Between Two Worlds: Memory and Identity in Nowhere in Africa Essay by Top Papers

Between Two Worlds: Memory and Identity in Nowhere in Africa
The following paper will look at Stefanie Zweig's, Nowhere in Africa. In doing so, the paper will examine the issues of identity and memory and how the two intersect in the novel. To begin, the self-identity of both Walter Redlich and his wife, ...
# 137329 | 2,000 words | 4 sources | MLA | 2008 | US
Published on Dec 01, 2008 in Literature (German)


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The following paper will look at Stefanie Zweig's, Nowhere in Africa. In doing so, the paper will examine the issues of identity and memory and how the two intersect in the novel. To begin, the self-identity of both Walter Redlich and his wife, Jettel Redlich, is bound up by what they were in Germany: he was a fast-rising attorney; she was an elegant socialite. When transported to Kenya, however, their old self-identities are of no use to either of them - even as they cling to them - and they must find a way by which their memory of the past does not deny them happiness in the present. As will become evident, Walter is better able to make peace with his new station in life than Jettel, though the constant tug of Germany does eventually bring him back while Jettel - who hated the idea of Africa initially - is extremely reluctant to return. The paper will also briefly look at how the relationship between Walter and his daughter Regina, although they are close, shows a generational dynamic in the sense that Regina's self-identity is that of someone who is African - and a speaker of the native language. Walter, for his part, sees himself as a German expatriate and as a German speaker before he is anything else. In the end, memory forms self-identity and brings the family back full-circle.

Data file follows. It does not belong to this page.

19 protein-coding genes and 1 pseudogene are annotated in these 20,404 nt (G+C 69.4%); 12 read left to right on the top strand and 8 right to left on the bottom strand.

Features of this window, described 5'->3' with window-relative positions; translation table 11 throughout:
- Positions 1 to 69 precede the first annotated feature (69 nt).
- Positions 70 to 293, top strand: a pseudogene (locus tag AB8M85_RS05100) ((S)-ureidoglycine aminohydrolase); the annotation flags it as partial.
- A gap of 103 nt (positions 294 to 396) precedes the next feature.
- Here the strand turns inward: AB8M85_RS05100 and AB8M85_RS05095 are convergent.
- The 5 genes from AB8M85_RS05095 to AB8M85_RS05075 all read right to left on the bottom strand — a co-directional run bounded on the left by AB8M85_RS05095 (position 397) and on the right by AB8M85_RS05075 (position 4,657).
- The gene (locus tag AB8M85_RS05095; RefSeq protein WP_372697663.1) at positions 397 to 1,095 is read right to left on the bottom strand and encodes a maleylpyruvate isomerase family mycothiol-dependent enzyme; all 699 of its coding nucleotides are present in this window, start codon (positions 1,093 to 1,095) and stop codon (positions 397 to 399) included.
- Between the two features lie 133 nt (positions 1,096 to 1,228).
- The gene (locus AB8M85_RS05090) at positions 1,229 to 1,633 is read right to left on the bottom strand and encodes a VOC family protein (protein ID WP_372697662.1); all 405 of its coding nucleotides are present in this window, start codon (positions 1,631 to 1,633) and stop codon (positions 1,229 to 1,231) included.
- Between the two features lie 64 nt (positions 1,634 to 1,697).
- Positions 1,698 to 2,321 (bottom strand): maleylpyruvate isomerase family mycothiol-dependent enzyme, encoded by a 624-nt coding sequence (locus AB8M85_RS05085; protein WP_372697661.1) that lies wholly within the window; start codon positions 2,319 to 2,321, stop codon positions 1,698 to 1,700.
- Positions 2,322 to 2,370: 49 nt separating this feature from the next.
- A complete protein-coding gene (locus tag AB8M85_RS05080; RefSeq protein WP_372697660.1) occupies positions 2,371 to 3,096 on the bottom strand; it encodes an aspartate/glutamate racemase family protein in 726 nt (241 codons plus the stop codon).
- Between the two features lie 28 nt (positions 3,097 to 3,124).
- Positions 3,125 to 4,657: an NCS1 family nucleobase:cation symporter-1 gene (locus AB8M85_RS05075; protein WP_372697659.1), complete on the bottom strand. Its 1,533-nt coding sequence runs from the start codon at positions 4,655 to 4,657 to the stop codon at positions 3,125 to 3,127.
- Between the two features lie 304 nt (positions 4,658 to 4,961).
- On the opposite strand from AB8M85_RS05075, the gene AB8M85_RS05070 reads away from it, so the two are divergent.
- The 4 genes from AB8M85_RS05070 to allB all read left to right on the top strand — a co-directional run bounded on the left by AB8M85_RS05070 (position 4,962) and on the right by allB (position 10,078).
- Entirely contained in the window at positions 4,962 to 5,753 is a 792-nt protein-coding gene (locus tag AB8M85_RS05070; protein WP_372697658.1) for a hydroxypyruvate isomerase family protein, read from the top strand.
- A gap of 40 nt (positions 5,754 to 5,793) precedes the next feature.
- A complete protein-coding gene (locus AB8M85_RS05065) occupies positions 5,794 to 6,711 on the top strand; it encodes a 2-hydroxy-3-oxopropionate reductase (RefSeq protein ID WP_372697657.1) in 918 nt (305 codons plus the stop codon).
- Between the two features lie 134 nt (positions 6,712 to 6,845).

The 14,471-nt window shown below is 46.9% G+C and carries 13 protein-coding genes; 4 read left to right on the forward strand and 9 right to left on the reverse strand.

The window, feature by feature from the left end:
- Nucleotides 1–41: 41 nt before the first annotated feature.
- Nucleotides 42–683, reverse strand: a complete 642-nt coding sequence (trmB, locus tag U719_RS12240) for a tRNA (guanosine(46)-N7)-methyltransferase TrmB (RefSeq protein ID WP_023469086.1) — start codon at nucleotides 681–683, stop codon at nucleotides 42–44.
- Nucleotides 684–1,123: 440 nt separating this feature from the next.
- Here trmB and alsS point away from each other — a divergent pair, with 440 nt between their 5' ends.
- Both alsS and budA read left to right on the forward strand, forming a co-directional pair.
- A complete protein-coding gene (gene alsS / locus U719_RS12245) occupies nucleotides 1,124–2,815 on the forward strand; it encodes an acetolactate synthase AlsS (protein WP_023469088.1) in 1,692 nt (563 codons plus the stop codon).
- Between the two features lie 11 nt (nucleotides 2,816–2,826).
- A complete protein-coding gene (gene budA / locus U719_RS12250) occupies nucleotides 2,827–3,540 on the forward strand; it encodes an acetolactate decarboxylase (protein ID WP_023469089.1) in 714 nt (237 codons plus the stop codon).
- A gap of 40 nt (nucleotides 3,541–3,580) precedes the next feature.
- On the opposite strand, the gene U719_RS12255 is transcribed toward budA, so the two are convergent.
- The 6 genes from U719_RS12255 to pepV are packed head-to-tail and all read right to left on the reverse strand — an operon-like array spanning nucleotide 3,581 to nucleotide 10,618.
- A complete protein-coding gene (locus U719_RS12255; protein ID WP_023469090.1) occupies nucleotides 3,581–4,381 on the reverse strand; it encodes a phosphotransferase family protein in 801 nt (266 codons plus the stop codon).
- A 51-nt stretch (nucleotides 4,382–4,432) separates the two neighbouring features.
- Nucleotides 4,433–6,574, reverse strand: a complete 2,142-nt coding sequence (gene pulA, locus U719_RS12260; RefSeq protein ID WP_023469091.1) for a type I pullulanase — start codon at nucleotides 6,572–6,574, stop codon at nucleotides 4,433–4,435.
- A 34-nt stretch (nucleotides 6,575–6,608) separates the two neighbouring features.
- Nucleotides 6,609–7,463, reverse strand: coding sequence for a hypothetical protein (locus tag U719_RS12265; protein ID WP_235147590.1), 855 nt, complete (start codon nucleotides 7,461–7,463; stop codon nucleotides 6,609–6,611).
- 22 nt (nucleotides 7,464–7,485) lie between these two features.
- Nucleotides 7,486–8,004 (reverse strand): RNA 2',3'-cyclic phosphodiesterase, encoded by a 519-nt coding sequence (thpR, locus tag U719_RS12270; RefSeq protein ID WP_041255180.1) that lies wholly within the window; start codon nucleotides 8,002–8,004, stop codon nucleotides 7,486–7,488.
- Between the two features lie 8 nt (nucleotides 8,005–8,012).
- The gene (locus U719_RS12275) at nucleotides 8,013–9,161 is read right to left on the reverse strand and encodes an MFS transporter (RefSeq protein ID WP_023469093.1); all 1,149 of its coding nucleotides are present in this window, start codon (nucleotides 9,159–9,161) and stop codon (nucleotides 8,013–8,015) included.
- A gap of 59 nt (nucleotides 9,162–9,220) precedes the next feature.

From the Paper:

Between Two Worlds: Memory and Identity in Nowhere in Africa The following paper will look at Stefanie Zweig's, Nowhere in Africa. In doing so, the paper will examine the issues of identity and memory and how the two intersect in the novel. To begin, the self-identity of both Walter Redlich and his wife, Jettel Redlich, is bound up by what they were in Germany: he was a fast-rising attorney; she was an elegant socialite. When transported to Kenya, however, their old self-identities are of no use to either of them - even as they cling to them - and they must find a way by which their memory of the past does not deny them happiness in the present. As will become evident, Walter is better able to make peace with

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Between Two Worlds: Memory and Identity in Nowhere in Africa (2008, December 01) Retrieved December 07, 2019, from https://www.academon.com/essay/between-two-worlds-memory-and-identity-in-nowhere-in-africa-137329/

MLA Format

"Between Two Worlds: Memory and Identity in Nowhere in Africa" 01 December 2008. Web. 07 December. 2019. <https://www.academon.com/essay/between-two-worlds-memory-and-identity-in-nowhere-in-africa-137329/>

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